Liquidity crimped by efforts to avoid another financial crisis
Sept. 15, 2016
In bond markets around the world, liquidity has been a story of unprecedented central bank policies, which have contributed to a surge in credit. On one hand, the question of liquidity on a global scale has appeared to be more a matter of a glut of credit, as a number of central banks have continued with less orthodox quantitative easing (QE) and other monetary policy efforts. On the other hand, the bond market liquidity experience in the United States has been different: Although the U.S. also has seen growth in the size of debt markets, there have been pockets of illiquidity in the last several years that have made trading markets more challenging. While it’s difficult to pinpoint precisely why this has happened, it appears that the issues are — at least partially — rooted in regulatory and legislative reform efforts, intended to avoid another event like the global financial crisis of 2008–2009.
Against this backdrop, monetary easing programs have pushed interest rates globally to such low levels that an increasing number of sovereign rates have dipped into negative territory. Some central banks, such as the European Central Bank recently, have attempted additional stimulus by making large corporate bond purchases. The net result has been a surge in credit that at times has flooded markets worldwide.
While corporate debt issuance has risen in the U.S., periods of bond market illiquidity have occurred. One example was the 2013 “taper tantrum” when there was a rout on Treasurys at the suggestion of a reduction in Federal Reserve bond purchases. More recently, in December 2015, a single high-yield mutual fund that was unable to meet redemption requests on its distressed-debt securities sparked another liquidity event.
What do these events and the buildup of debt mean for fixed income investors? In our view, it could have ramifications for markets in the years ahead as governments and companies are faced with maturing bonds. At the same time, liquidity in the U.S. bond market can also have a marked impact on risk management and investing. Times of relative illiquidity can add complexity and costs to bond trading and change the way portfolio managers need to model and construct their portfolios. That’s why, in our opinion, it’s important to not only know how to manage these pockets of illiquidity, but also to understand what may be behind them, and assess whether other market participants may want to consider similar adjustments.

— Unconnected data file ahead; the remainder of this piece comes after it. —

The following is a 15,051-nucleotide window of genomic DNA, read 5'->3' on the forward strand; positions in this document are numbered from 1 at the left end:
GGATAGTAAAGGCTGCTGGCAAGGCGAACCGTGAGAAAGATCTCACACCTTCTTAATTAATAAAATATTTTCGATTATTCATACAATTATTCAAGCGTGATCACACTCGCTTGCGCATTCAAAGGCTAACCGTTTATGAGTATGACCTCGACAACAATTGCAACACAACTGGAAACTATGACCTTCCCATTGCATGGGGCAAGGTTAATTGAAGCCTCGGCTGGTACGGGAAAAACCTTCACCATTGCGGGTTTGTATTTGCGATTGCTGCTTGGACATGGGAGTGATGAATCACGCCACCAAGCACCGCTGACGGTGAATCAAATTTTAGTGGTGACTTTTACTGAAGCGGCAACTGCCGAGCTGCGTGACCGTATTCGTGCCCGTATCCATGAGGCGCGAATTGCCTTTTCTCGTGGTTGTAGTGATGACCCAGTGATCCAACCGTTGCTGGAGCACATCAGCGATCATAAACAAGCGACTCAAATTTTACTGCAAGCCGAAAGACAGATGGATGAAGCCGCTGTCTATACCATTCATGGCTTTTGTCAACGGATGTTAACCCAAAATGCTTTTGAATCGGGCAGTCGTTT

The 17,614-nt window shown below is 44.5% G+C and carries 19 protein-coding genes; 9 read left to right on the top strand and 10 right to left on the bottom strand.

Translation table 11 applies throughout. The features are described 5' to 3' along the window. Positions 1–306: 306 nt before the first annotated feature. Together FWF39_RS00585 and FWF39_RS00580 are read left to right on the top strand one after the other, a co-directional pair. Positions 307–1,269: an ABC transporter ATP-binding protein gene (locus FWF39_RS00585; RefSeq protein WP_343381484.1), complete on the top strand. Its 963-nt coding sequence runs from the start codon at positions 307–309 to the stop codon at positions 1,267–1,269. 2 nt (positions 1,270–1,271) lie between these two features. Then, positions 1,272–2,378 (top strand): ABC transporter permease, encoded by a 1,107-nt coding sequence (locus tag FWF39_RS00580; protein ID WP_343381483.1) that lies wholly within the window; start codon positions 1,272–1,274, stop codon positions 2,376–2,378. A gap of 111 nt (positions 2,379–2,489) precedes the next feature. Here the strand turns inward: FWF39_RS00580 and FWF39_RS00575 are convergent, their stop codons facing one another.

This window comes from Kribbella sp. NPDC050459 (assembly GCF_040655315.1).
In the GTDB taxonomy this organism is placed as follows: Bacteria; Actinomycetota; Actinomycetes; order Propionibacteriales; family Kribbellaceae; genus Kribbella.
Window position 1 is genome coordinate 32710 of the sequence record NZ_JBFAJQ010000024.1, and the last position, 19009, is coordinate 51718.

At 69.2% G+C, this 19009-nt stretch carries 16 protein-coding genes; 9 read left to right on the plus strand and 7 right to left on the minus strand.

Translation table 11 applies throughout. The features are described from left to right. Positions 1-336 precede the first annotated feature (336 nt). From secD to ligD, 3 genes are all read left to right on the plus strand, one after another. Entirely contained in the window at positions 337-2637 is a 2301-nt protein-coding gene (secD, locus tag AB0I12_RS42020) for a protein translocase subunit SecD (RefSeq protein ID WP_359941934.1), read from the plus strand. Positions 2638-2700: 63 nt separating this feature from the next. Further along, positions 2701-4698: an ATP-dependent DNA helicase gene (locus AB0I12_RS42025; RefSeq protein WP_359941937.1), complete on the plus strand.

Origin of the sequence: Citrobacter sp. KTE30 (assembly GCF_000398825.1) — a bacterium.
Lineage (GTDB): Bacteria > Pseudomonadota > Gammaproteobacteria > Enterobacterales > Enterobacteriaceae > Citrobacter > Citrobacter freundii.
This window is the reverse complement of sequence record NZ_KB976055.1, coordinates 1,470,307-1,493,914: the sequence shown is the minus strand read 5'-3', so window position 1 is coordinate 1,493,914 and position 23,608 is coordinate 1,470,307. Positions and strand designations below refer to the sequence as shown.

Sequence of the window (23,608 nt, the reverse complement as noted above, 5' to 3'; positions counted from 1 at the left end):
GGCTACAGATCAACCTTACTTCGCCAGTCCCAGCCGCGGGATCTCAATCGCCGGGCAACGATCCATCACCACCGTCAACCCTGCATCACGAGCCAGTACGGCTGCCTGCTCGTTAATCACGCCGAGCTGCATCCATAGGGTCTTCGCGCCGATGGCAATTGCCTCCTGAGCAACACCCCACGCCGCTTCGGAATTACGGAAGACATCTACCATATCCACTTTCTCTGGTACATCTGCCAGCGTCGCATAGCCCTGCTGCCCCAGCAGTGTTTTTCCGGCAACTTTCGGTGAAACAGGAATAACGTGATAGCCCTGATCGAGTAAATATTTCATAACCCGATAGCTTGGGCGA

Behind the liquidity issue
We believe the lack of bond market liquidity has stemmed, in part, from changes in regulations, many of which were made directly in response to the global financial crisis. There has been debate about how much impact the new regulatory environment has had, or whether some market participants were pulling back on risk-taking as a result of conditions and the overall environment. Regardless of whether regulations were primarily responsible or not, the amount of U.S. fixed income securities held by primary dealers — often investment banks that have been the main subjects of much of the regulatory pressure — fell sharply after the financial crisis. For example, Federal Reserve data suggest that dealer inventories of corporate bonds declined 75% from 2007 to 2014. From recent rules that limit proprietary trading by dealers to requirements that increase the amount of reserves banks must hold, these types of regulations have helped curtail the willingness of broker/dealers to warehouse securities.
From the Volcker Rule to Basel III
In 2010, the Dodd-Frank financial reform legislation passed and was signed into U.S. law, bringing with it what is known as the “Volcker Rule.” This restricted banks from making certain kinds of speculative investments, often referred to as proprietary trading. Another comprehensive and international regulatory effort has been the Basel III Accord. One of the important requirements of Basel III has to do with capital regulations, mandating that banks hold higher levels of reserves. This means that the dealer arms of banks are now less able to deploy capital to make markets in corporate bonds.